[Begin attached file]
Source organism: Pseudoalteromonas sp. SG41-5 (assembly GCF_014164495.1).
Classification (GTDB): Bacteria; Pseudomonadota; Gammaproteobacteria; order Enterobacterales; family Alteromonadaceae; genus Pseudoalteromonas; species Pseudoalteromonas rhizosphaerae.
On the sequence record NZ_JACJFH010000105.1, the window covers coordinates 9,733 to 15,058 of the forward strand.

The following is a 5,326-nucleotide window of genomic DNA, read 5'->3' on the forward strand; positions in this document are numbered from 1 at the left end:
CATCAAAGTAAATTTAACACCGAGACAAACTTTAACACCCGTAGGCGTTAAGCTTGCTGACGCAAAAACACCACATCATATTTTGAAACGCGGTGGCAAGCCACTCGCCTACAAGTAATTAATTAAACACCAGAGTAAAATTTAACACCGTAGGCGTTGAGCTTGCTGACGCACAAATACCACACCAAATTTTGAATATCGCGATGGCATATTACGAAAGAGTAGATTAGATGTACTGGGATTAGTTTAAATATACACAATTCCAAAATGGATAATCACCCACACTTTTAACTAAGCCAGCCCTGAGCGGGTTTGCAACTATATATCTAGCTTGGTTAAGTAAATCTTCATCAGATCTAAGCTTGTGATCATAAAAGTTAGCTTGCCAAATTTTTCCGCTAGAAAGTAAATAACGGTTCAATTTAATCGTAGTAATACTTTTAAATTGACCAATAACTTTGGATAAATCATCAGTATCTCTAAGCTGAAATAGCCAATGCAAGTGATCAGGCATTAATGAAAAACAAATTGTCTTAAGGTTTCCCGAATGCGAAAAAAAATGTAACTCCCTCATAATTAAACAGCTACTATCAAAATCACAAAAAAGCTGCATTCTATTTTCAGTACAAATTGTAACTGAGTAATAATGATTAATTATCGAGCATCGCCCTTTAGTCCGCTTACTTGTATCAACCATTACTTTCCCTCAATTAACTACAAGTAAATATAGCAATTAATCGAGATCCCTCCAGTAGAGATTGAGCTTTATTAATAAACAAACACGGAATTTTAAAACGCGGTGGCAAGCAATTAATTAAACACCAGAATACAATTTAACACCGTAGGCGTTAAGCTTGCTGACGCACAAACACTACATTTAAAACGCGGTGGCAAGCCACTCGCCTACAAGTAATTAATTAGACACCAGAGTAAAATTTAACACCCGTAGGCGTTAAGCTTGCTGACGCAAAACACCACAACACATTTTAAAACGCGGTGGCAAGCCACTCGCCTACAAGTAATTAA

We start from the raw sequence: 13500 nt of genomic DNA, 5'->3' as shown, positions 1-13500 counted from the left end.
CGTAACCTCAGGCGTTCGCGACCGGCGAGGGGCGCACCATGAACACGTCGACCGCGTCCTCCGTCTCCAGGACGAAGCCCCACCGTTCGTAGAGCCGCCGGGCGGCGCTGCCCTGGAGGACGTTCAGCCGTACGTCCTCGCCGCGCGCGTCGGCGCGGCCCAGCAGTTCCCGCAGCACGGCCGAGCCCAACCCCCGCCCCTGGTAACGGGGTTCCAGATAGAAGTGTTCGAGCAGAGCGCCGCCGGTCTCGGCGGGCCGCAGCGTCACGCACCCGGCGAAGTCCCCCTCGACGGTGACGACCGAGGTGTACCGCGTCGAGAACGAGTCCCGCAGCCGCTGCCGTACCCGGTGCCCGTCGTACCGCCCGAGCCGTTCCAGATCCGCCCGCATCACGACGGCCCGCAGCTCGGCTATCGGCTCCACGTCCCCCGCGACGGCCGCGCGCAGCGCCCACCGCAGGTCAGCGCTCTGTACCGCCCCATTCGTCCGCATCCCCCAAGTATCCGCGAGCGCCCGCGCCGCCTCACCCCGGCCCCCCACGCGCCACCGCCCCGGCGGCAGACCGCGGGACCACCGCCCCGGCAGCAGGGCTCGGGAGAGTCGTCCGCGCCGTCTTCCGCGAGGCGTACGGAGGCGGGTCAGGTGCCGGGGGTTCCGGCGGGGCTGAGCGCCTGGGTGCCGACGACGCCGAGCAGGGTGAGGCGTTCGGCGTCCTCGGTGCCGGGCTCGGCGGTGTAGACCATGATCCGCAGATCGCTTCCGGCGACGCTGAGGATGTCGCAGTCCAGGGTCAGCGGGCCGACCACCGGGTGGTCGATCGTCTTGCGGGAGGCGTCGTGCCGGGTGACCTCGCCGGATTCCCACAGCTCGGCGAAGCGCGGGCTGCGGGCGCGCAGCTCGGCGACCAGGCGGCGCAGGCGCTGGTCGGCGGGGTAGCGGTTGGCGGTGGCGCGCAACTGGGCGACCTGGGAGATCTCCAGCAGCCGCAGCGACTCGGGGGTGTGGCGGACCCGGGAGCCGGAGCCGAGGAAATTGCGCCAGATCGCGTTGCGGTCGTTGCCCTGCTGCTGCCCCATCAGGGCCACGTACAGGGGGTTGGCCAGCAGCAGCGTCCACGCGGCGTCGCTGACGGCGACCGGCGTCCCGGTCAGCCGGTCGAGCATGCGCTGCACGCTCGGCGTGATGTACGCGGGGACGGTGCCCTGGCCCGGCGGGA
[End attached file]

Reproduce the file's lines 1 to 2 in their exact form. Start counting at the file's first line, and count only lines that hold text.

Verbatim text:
Source organism: Pseudoalteromonas sp. SG41-5 (assembly GCF_014164495.1).
Classification (GTDB): Bacteria; Pseudomonadota; Gammaproteobacteria; order Enterobacterales; family Alteromonadaceae; genus Pseudoalteromonas; species Pseudoalteromonas rhizosphaerae.